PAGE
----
It was just a little over three weeks ago when Bristol ESPN anchor, author and broadcaster Hannah Storm was seriously burned in a propane gas grill accident at her Fairfield home. Storm suffered second-degree burns on her chest and hand and first degree burns to her neck and face, losing half her hair, her eyebrows and eyelashes after she attempted to reignite a gas grill and residual fuel caught fire. The accident was kept under wraps until earlier this week when it was announced she would still host ABC’s New Year’s Day telecast of the 2013 Rose Bowl Parade, despite the accident. The Notre Dame alum, who poignantly and graphically explained her accident on air, expects to return to her duties at ESPN next week. But while healing on a beach with her family in San Diego, the mother of three daughters, who is married to sportscaster Dan Hicks, took some time to reflect on the accident and underscore the importance of grill safety as she Spilled the Beans with Java.
Q: How ARE you?
A: I am good. It’s a traumatic experience. I think anybody who endures a traumatic experience it just takes a while to get back to normal. I actually have been great since the parade. I’m with the girls at the beach outside San Diego to recuperate. I look like one of those crazy people on the beach. I cannot be exposed to sun because of the burns so I have gloves on and am all bundled up head to toe. It’s hilarious.
Q: There was no public word of you accident until weeks later. How did you keep it a secret?
A: We didn’t tell many people. Family, close friends, my co-anchors at ESPN, the Notre Dame alumni. Everyone sent lots of prayers, sent dinners. I needed time to heal. My co-anchors, Kevin Negandhi and Bob Ley called me every day.
Q: And then this past week?
A: I felt compelled to tell everyone because I knew I was going to be on air for the parade but I didn’t want the story to be about me. I wanted it to be a precautionary tale for other people. Seriously. I knew I had made mistakes with the grill but I escaped and can come back to work. I thought it was important to show people what had happened. That’s why I let ABC use pictures of my burns. I showed them to my co-anchors. It was hard to show them. I wanted people to understand how serious and potentially dangerous grills can be. ABC did a whole propane grill safety segment Wednesday night. And Super Bowl Sunday is coming up and that is supposed to be the day when grills are used the most. It was important to promote safety.
Q: What have your fans had to say since finding out about your accident?
A: So many people who have had scary incidents like that have written to me. I just want people who hear my story to be cautious.
Q: You are in an industry where looks are everything. Yet you showed pictures of yourself with missing hair and eyebrows, your burned extremities, and no makeup. Why?
A: I didn’t want people to see me hosting the New Year’s Rose Bowl Parade, all made up and with hair extensions and think “well that was easy, you can get burned badly and recover in three weeks.” I wanted people to see and to understand what a long and difficult road it is for burn victims. I wanted it to be respectful and realistic.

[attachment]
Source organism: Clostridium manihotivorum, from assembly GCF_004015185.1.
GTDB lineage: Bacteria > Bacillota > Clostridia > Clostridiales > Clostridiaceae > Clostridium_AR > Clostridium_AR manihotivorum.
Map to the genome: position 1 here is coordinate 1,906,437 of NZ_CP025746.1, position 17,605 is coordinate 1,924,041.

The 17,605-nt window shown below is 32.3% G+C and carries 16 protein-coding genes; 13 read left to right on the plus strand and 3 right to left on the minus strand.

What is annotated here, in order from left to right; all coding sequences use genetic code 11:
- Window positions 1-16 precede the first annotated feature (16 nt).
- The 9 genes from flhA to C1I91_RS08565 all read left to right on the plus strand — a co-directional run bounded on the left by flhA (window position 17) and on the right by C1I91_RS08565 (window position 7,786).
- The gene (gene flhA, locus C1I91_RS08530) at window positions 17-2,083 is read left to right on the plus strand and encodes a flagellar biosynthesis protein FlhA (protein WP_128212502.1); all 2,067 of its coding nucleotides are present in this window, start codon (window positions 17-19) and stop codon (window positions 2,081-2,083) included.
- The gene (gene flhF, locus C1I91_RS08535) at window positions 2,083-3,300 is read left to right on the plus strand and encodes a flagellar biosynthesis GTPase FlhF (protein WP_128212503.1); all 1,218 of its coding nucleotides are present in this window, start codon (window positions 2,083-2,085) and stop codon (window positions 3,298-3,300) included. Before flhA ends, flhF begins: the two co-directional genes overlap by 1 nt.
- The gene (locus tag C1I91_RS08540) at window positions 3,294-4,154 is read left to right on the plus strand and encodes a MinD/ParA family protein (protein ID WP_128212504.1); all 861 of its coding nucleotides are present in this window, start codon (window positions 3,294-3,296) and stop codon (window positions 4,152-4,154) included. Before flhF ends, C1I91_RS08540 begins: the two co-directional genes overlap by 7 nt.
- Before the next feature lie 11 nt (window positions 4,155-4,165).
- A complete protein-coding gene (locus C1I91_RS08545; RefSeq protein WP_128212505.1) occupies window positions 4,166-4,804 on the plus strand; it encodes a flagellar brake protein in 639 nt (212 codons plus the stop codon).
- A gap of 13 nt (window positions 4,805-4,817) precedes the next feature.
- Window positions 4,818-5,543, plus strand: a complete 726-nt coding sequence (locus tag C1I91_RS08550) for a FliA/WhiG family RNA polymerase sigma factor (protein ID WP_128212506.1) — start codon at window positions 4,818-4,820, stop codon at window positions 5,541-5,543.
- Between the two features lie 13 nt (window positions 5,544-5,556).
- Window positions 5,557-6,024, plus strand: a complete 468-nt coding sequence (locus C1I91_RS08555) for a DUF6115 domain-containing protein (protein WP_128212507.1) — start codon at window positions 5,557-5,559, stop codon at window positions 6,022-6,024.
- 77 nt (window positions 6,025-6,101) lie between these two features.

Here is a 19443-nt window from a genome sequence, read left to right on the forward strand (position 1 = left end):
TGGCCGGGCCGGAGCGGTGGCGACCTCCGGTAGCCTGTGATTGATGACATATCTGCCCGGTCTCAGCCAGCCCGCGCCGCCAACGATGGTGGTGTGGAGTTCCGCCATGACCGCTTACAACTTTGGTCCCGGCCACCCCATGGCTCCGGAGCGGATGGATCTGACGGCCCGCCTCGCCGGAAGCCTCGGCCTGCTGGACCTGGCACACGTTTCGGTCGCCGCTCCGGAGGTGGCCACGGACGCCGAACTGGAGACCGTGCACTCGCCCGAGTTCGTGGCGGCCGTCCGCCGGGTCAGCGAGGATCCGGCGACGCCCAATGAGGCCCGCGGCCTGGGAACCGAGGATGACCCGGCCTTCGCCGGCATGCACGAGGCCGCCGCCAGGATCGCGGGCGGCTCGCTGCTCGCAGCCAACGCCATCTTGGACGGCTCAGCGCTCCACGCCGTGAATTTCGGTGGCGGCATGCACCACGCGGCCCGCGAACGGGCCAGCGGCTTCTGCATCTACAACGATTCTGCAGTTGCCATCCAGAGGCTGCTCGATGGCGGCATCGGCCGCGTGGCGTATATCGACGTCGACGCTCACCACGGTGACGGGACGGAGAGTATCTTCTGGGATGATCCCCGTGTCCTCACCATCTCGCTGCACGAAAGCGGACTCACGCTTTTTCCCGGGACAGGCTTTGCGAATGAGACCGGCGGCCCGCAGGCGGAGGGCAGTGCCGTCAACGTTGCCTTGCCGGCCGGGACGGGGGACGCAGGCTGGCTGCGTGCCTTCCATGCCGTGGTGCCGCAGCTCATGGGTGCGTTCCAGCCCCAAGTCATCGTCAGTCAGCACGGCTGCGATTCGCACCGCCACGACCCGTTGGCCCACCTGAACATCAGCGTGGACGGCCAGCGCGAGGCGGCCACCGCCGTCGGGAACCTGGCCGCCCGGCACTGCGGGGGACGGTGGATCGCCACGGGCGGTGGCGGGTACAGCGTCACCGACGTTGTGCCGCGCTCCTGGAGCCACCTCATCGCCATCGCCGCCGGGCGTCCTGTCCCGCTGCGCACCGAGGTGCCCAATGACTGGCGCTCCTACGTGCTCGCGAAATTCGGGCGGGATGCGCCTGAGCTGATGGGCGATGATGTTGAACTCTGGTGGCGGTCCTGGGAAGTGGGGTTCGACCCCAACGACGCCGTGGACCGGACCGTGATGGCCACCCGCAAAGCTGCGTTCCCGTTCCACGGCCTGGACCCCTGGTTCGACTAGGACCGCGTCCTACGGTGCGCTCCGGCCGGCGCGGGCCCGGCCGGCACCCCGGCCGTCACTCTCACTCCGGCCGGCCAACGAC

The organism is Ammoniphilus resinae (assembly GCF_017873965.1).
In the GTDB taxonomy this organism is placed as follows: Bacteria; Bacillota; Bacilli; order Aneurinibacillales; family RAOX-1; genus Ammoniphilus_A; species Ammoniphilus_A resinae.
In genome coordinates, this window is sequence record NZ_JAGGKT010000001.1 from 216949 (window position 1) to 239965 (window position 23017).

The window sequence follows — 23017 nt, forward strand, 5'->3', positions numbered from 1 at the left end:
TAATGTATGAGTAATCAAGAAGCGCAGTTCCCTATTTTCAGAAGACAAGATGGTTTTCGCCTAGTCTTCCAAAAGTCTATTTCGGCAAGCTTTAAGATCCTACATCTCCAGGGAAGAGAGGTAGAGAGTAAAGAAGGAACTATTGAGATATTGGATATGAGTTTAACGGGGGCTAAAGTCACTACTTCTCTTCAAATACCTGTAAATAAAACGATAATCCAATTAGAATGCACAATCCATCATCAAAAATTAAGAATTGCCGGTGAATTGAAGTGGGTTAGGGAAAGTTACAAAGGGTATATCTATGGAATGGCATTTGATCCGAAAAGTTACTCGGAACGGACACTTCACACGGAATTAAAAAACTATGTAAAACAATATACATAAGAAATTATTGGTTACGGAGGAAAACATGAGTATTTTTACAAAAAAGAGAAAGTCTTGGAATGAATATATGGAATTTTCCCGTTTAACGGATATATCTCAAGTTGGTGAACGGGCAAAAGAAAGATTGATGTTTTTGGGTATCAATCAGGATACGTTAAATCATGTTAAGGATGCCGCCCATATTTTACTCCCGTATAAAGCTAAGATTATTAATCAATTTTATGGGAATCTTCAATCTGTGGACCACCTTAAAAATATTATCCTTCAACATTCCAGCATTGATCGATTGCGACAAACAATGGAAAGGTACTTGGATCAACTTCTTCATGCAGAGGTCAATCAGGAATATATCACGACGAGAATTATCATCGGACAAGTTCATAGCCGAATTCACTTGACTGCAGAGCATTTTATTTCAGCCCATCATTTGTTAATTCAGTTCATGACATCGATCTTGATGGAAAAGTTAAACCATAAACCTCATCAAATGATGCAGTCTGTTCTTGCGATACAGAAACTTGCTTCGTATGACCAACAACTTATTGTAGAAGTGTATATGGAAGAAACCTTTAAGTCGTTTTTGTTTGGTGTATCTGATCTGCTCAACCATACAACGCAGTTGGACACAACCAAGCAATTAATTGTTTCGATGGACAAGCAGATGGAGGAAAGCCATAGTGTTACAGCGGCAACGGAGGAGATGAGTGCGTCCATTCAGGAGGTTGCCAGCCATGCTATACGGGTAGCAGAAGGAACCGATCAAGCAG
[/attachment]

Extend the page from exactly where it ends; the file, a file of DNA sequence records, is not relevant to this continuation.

Q: As far as the disfigurement, how difficult is that to handle, even it is just temporary?
A: I don’t know if you know but I was born with a prominent birth mark under one of my eyes and without make-up you can see it. It look likes I have a black eye, so I am pretty comfortable with the fact that I don’t look perfect. I lived with it my whole life. That’s part of the reason for my Hannah Storm Foundation which raises awareness and provides treatment for children suffering from disfiguring birthmarks.
Q: When the accident happened it was you daughters that were home with you and rose to the occasion. Thoughts?
A: I am so proud of daughters. My 15-year-old Hannah, was the one who called 911 and they walked her through the right things to do for me while we waited for the ambulance. Pouring ice water on the wounds, what I should or should not be doing. She was calm and so incredible. My middle daughter Ellery has been changing my bandages and washing my hair. She was the one who drew eyebrows on me for Christmas Mass. My 11-year old Riley is also helping with the bandaging and she organized my medications in my bathroom with sticky notes so I know what to take when. She takes notes when the nurses are here and leaves me her cell phone number in case I have any questions.
Q: What lessons have you learned through this?
A: My kids are calm and compassionate and I am proud of that. My daughters take everything in stride. They were my really my impetus for getting back and doing the parade, for being careful now, for getting better. And if you are going to reignite a grill, you have to wait a few minutes for the resisdual gas to diminish before trying again.
Q: What has been your biggest adjustment since the accident?
A: Everyone else has to carry my bags and I am usually the one doing that for others. I have to understand that I need help and need to slow down. I am left-handed and that is the hand that was burned so I am trying to learn to do things with my right hand. I am learning to text with one thumb.
Q: When will you be cooking on the grill again?
A: I won’t be going near that grill.